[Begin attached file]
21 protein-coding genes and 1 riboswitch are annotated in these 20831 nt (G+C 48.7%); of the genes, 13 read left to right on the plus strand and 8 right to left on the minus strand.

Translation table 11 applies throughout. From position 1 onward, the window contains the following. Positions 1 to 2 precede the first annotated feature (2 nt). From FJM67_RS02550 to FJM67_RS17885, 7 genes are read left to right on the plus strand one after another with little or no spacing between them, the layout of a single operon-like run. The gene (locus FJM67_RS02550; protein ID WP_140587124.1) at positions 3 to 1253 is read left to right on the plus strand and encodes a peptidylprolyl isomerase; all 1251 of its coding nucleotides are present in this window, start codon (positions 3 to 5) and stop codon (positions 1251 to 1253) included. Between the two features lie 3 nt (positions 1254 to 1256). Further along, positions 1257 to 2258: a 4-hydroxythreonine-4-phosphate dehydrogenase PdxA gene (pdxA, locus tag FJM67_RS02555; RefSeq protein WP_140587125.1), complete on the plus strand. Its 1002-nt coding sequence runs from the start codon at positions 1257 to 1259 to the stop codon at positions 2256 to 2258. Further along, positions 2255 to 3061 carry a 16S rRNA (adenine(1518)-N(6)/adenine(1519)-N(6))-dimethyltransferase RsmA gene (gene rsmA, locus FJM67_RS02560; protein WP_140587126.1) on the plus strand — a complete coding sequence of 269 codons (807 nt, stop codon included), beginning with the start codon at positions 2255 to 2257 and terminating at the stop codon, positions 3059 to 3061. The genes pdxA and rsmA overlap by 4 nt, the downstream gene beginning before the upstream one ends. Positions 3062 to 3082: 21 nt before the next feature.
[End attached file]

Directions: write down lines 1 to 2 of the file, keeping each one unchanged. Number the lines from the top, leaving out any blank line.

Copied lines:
21 protein-coding genes and 1 riboswitch are annotated in these 20831 nt (G+C 48.7%); of the genes, 13 read left to right on the plus strand and 8 right to left on the minus strand.

Translation table 11 applies throughout. From position 1 onward, the window contains the following. Positions 1 to 2 precede the first annotated feature (2 nt). From FJM67_RS02550 to FJM67_RS17885, 7 genes are read left to right on the plus strand one after another with little or no spacing between them, the layout of a single operon-like run. The gene (locus FJM67_RS02550; protein ID WP_140587124.1) at positions 3 to 1253 is read left to right on the plus strand and encodes a peptidylprolyl isomerase; all 1251 of its coding nucleotides are present in this window, start codon (positions 3 to 5) and stop codon (positions 1251 to 1253) included. Between the two features lie 3 nt (positions 1254 to 1256). Further along, positions 1257 to 2258: a 4-hydroxythreonine-4-phosphate dehydrogenase PdxA gene (pdxA, locus tag FJM67_RS02555; RefSeq protein WP_140587125.1), complete on the plus strand. Its 1002-nt coding sequence runs from the start codon at positions 1257 to 1259 to the stop codon at positions 2256 to 2258. Further along, positions 2255 to 3061 carry a 16S rRNA (adenine(1518)-N(6)/adenine(1519)-N(6))-dimethyltransferase RsmA gene (gene rsmA, locus FJM67_RS02560; protein WP_140587126.1) on the plus strand — a complete coding sequence of 269 codons (807 nt, stop codon included), beginning with the start codon at positions 2255 to 2257 and terminating at the stop codon, positions 3059 to 3061. The genes pdxA and rsmA overlap by 4 nt, the downstream gene beginning before the upstream one ends. Positions 3062 to 3082: 21 nt before the next feature.